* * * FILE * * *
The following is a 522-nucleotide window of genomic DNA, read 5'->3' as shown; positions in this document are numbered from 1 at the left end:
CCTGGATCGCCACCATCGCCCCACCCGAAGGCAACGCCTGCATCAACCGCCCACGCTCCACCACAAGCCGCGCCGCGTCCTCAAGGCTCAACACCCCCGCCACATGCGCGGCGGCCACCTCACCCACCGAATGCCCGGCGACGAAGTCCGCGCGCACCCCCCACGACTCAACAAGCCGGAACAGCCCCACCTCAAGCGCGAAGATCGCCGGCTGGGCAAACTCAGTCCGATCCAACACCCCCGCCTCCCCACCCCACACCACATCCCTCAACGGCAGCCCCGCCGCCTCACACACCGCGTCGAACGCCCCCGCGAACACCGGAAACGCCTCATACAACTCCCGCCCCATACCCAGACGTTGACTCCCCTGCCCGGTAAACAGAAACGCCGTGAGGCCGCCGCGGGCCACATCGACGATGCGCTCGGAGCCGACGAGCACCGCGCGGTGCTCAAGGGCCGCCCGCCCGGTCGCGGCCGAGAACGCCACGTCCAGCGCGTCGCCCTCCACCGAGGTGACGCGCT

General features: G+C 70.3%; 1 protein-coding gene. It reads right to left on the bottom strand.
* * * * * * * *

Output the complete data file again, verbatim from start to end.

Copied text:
The following is a 522-nucleotide window of genomic DNA, read 5'->3' as shown; positions in this document are numbered from 1 at the left end:
CCTGGATCGCCACCATCGCCCCACCCGAAGGCAACGCCTGCATCAACCGCCCACGCTCCACCACAAGCCGCGCCGCGTCCTCAAGGCTCAACACCCCCGCCACATGCGCGGCGGCCACCTCACCCACCGAATGCCCGGCGACGAAGTCCGCGCGCACCCCCCACGACTCAACAAGCCGGAACAGCCCCACCTCAAGCGCGAAGATCGCCGGCTGGGCAAACTCAGTCCGATCCAACACCCCCGCCTCCCCACCCCACACCACATCCCTCAACGGCAGCCCCGCCGCCTCACACACCGCGTCGAACGCCCCCGCGAACACCGGAAACGCCTCATACAACTCCCGCCCCATACCCAGACGTTGACTCCCCTGCCCGGTAAACAGAAACGCCGTGAGGCCGCCGCGGGCCACATCGACGATGCGCTCGGAGCCGACGAGCACCGCGCGGTGCTCAAGGGCCGCCCGCCCGGTCGCGGCCGAGAACGCCACGTCCAGCGCGTCGCCCTCCACCGAGGTGACGCGCT

General features: G+C 70.3%; 1 protein-coding gene. It reads right to left on the bottom strand.